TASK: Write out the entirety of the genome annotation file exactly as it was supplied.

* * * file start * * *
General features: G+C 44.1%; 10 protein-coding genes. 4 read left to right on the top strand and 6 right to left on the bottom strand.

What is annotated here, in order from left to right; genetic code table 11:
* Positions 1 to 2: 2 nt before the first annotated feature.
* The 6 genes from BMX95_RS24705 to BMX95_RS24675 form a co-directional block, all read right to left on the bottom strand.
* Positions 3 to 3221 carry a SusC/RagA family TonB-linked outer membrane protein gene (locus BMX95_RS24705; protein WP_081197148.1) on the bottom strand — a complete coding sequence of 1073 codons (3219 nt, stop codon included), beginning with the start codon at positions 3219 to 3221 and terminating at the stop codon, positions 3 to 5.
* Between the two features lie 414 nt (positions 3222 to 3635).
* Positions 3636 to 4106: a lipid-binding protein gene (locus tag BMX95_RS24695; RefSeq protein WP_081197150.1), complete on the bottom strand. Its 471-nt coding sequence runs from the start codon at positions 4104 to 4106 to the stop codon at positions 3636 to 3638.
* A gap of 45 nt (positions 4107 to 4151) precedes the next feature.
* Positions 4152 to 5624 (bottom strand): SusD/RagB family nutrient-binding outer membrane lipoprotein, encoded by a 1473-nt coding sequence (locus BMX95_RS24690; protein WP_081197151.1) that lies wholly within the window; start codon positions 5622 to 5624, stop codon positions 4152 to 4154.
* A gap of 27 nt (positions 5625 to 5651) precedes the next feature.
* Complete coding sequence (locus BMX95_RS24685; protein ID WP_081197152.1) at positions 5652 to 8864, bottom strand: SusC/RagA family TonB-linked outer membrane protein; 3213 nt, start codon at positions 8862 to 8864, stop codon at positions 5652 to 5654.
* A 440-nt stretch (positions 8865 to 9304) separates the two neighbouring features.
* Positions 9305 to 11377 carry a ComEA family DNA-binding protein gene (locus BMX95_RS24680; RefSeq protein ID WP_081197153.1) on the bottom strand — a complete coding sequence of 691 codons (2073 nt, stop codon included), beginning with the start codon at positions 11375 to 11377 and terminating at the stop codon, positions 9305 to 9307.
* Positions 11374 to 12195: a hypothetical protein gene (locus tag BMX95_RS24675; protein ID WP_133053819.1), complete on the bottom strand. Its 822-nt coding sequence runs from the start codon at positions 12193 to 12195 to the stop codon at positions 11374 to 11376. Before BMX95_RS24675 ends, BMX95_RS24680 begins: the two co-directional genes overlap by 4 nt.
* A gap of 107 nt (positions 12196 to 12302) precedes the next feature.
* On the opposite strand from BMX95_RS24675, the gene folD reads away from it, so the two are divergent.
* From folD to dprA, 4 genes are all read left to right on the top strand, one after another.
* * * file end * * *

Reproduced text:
General features: G+C 44.1%; 10 protein-coding genes. 4 read left to right on the top strand and 6 right to left on the bottom strand.

What is annotated here, in order from left to right; genetic code table 11:
* Positions 1 to 2: 2 nt before the first annotated feature.
* The 6 genes from BMX95_RS24705 to BMX95_RS24675 form a co-directional block, all read right to left on the bottom strand.
* Positions 3 to 3221 carry a SusC/RagA family TonB-linked outer membrane protein gene (locus BMX95_RS24705; protein WP_081197148.1) on the bottom strand — a complete coding sequence of 1073 codons (3219 nt, stop codon included), beginning with the start codon at positions 3219 to 3221 and terminating at the stop codon, positions 3 to 5.
* Between the two features lie 414 nt (positions 3222 to 3635).
* Positions 3636 to 4106: a lipid-binding protein gene (locus tag BMX95_RS24695; RefSeq protein WP_081197150.1), complete on the bottom strand. Its 471-nt coding sequence runs from the start codon at positions 4104 to 4106 to the stop codon at positions 3636 to 3638.
* A gap of 45 nt (positions 4107 to 4151) precedes the next feature.
* Positions 4152 to 5624 (bottom strand): SusD/RagB family nutrient-binding outer membrane lipoprotein, encoded by a 1473-nt coding sequence (locus BMX95_RS24690; protein WP_081197151.1) that lies wholly within the window; start codon positions 5622 to 5624, stop codon positions 4152 to 4154.
* A gap of 27 nt (positions 5625 to 5651) precedes the next feature.
* Complete coding sequence (locus BMX95_RS24685; protein ID WP_081197152.1) at positions 5652 to 8864, bottom strand: SusC/RagA family TonB-linked outer membrane protein; 3213 nt, start codon at positions 8862 to 8864, stop codon at positions 5652 to 5654.
* A 440-nt stretch (positions 8865 to 9304) separates the two neighbouring features.
* Positions 9305 to 11377 carry a ComEA family DNA-binding protein gene (locus BMX95_RS24680; RefSeq protein ID WP_081197153.1) on the bottom strand — a complete coding sequence of 691 codons (2073 nt, stop codon included), beginning with the start codon at positions 11375 to 11377 and terminating at the stop codon, positions 9305 to 9307.
* Positions 11374 to 12195: a hypothetical protein gene (locus tag BMX95_RS24675; protein ID WP_133053819.1), complete on the bottom strand. Its 822-nt coding sequence runs from the start codon at positions 12193 to 12195 to the stop codon at positions 11374 to 11376. Before BMX95_RS24675 ends, BMX95_RS24680 begins: the two co-directional genes overlap by 4 nt.
* A gap of 107 nt (positions 12196 to 12302) precedes the next feature.
* On the opposite strand from BMX95_RS24675, the gene folD reads away from it, so the two are divergent.
* From folD to dprA, 4 genes are all read left to right on the top strand, one after another.